24 Oct 2014, Friday
Meet Ara Guler , known as one of the best 7 photographers in the world, and as he likes to describe himself: a visual historian. Born in 1928, the Turkish-Armenian photojournalist, Guler, believed that photography should document the lives of people and capture the evolution of humanity and how cities transformed over time. His work documented far away lands, cities and the rich and famous such as Salvador Dali, Alfred Hitchcock and Dustin Hoffman among others. But he is most proud of capturing his beloved city, Istanbul. He showed us the children playing in mud, the whirling dervishes permorfing their dance, as well as fishermen going out into the sea. It was not the building or the historical sites, but humanity that he was interested in.
“When I’m taking a picture of Aya Sofia, what counts is the person passing by who stands for life”
I recently had a chance to meet him at my favourite seafood restaurant on the Bosphorus, and I wanted to introduce you to him as his work and philosophy is in line with Neri Karra – to make love visible.
23 Oct 2014, Thursday
Beyond the Visible and Known
When in Istanbul, I visited the Joan Miro exhibition at the Sakip Sabanci Museum, a private fine arts museum with magnificent views of the Bosphorus. It is a must visit exhibition if you happen to be in Istanbul by February, 2015. Along with Picasso and Dali, Miro was a Catalan Spanish modernist who dominated the 20th century art. The exhibition titled Women, Birds, and Stars focuses mainly on the symbolism that Miro used in his art. In fact what stood out for me mainly is that he truly could see beyond an everyday object and therefore, create it into art. I felt that as he created, he also had an almost childlike curiosity and such a profound appreciation for looking and truly seeing beyond the visible, and beyond the object. He was almost like a mystic who developed his own visual and poetic vocabulary - stars and spirals, symbols of infinity and nothingness, the number 13 and 9. What I saw was the work of a great artist who had a deep and abiding love for life, which he made visible through his work. "Everything can be useful," Miró said (in 1947) of his use of ordinary objects in his work. One example for this seeing beyond the visible is his sculpture titled “Girl Escaping”, where he used a tap as the hat.
21 Oct 2014, Tuesday
Love Made Visible
The ‘grandemaestro’ from our design studio in Italy visited us. He was in the Istanbul factory and he inquired about what “Love Made Visible” slogan meant in Italian. When we told him the translation, he was very moved, and indeed he said it is the most accurate description and captures what Neri Karra is about.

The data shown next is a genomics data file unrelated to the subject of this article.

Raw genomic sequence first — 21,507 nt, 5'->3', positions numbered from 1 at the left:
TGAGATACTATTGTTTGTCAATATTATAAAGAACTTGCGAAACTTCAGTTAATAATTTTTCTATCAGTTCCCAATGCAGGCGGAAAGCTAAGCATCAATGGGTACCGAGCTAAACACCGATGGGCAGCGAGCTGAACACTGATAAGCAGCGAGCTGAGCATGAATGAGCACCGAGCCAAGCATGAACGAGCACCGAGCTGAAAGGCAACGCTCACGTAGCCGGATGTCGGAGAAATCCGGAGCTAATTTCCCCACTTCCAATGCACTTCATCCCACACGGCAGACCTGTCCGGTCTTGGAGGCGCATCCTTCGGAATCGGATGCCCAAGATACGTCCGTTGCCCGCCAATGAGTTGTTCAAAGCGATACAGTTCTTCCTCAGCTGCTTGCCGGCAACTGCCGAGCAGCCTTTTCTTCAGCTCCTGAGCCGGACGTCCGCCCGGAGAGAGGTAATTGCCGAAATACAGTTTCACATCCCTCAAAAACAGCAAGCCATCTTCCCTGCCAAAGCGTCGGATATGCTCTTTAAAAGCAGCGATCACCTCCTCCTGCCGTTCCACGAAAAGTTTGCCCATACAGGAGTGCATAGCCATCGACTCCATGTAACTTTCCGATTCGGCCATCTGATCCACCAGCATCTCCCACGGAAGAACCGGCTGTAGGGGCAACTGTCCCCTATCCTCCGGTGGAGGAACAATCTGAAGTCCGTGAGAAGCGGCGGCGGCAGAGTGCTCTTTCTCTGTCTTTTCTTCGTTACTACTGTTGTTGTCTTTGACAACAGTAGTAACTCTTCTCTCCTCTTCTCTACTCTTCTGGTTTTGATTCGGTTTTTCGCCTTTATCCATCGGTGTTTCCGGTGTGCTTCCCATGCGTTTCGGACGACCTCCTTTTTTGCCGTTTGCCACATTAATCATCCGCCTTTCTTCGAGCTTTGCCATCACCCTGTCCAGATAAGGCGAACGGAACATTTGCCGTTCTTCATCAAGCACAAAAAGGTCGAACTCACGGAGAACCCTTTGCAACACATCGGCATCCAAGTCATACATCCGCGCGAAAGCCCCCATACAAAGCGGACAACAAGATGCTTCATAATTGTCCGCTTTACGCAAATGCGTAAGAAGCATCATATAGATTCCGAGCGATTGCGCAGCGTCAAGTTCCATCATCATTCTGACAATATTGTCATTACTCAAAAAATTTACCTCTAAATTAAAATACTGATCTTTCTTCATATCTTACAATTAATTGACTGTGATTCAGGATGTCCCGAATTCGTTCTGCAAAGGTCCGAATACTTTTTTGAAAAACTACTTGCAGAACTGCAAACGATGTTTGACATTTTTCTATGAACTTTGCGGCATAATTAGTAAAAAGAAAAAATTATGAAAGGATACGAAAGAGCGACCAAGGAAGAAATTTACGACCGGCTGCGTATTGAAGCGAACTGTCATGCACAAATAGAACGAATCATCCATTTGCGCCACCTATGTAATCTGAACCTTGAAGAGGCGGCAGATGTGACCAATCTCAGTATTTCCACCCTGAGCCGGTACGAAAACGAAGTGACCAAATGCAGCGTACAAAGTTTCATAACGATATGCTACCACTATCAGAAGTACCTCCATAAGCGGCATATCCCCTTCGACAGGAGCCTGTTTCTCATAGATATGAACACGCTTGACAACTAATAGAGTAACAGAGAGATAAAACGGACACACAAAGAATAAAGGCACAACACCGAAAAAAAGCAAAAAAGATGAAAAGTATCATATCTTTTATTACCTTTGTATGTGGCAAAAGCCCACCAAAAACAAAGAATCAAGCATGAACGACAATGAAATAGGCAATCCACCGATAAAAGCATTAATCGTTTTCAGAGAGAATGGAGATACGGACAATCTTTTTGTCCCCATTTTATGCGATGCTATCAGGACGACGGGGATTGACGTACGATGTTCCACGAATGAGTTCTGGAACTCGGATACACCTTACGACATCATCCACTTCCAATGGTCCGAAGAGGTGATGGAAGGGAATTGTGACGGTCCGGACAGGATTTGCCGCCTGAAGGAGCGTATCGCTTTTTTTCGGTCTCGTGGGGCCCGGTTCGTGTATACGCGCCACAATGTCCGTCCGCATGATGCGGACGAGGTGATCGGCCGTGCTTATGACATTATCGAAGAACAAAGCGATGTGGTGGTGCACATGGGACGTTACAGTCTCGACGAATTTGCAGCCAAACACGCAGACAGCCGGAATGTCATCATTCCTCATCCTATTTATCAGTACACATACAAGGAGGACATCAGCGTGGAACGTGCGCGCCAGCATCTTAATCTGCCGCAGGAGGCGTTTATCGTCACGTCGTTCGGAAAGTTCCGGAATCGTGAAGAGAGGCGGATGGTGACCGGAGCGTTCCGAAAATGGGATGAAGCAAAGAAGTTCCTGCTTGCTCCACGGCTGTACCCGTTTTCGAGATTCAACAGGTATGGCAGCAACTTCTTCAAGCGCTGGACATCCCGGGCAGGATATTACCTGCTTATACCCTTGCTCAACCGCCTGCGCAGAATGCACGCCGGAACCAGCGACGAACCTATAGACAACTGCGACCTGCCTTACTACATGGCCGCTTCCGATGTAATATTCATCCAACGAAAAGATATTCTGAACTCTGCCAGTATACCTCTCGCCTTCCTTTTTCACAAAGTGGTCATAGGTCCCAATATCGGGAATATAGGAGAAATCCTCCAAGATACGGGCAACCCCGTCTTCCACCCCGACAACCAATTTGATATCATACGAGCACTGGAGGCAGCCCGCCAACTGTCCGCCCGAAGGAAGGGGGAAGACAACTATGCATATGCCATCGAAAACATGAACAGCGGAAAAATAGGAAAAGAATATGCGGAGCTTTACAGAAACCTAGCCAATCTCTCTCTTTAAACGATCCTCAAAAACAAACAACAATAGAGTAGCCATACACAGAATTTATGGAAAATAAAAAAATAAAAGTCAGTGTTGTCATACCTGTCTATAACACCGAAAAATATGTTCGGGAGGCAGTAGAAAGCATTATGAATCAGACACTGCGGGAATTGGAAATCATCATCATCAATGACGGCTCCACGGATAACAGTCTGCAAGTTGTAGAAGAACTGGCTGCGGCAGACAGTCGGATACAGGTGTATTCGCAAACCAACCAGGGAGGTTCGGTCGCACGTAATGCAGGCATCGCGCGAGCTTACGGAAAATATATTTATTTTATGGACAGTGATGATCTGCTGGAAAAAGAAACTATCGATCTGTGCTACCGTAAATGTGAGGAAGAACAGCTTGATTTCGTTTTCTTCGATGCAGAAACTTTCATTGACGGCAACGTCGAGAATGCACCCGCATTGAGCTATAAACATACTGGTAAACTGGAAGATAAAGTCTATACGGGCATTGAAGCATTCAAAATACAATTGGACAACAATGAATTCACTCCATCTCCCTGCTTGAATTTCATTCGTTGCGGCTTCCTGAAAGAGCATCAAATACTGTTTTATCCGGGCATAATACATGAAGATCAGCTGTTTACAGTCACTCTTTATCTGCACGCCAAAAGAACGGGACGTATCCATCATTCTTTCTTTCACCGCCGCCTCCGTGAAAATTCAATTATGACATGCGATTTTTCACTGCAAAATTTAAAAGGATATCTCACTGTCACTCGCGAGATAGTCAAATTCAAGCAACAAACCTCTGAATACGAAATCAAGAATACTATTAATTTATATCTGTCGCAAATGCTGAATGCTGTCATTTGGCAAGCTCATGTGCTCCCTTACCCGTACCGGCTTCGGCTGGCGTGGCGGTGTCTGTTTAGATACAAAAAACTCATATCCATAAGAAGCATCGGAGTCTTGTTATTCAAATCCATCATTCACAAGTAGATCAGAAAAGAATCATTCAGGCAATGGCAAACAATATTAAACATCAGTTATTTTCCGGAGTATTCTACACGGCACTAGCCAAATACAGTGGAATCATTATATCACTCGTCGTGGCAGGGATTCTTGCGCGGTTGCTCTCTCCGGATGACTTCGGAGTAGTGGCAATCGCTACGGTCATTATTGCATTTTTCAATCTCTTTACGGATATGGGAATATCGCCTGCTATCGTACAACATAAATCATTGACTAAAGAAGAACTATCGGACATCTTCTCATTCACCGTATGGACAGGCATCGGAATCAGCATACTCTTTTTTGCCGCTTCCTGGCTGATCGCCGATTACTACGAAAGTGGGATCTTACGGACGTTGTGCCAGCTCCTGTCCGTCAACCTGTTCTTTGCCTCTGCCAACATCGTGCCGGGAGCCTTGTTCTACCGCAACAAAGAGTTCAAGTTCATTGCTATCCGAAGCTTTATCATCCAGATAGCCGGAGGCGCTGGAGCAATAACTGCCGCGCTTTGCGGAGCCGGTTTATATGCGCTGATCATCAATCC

In Italian, it sounds even more poetic:
Amore Fatto Visibile
Here we take you on a tour of the factory, as we create love moment by moment, piece by piece, each crafted with outmost attention, each made with love.
10 Oct 2014, Friday
The October issue of British Vogue invites us to escape to Istanbul for the weekend, and we did just that. This month, we had a busy week in our factory (stay tuned for a brand new collection that will be unveiled soon) in Istanbul: a city of rich cultural heritage, exciting art scene, a place where craftsmanship is celebrated (and hence the reason where all of our products are made by hand). We had a day of ‘playing tourist’, that first started with a visit to the rich historical sites of Hagia Sophia, the Blue Mosque and the Basilica. Then, we made our way to the picturesque hotel that used to be an Ottoman palace, Ciragan Kempinski, and ended up going to an exhibition of Joan Miro. The evening finished at a family-owned seafood restaurant with freshly caught fish and organic food. This is what Istanbul is about: it has a way of surprising, delighting, and keeping you present with its varied colours, tastes and smells.
4 Dec 2012, Tuesday
SANTA MARIA LIGURE
14 Sep 2012, Friday
1 Oct 2012, Monday
PARIS FASHION WEEK
4 Dec 2012, Tuesday
NERI KARRA CRAFTSMANSHIP
21 Nov 2012, Wednesday
DANIEL CRAIG AND NERI KARRA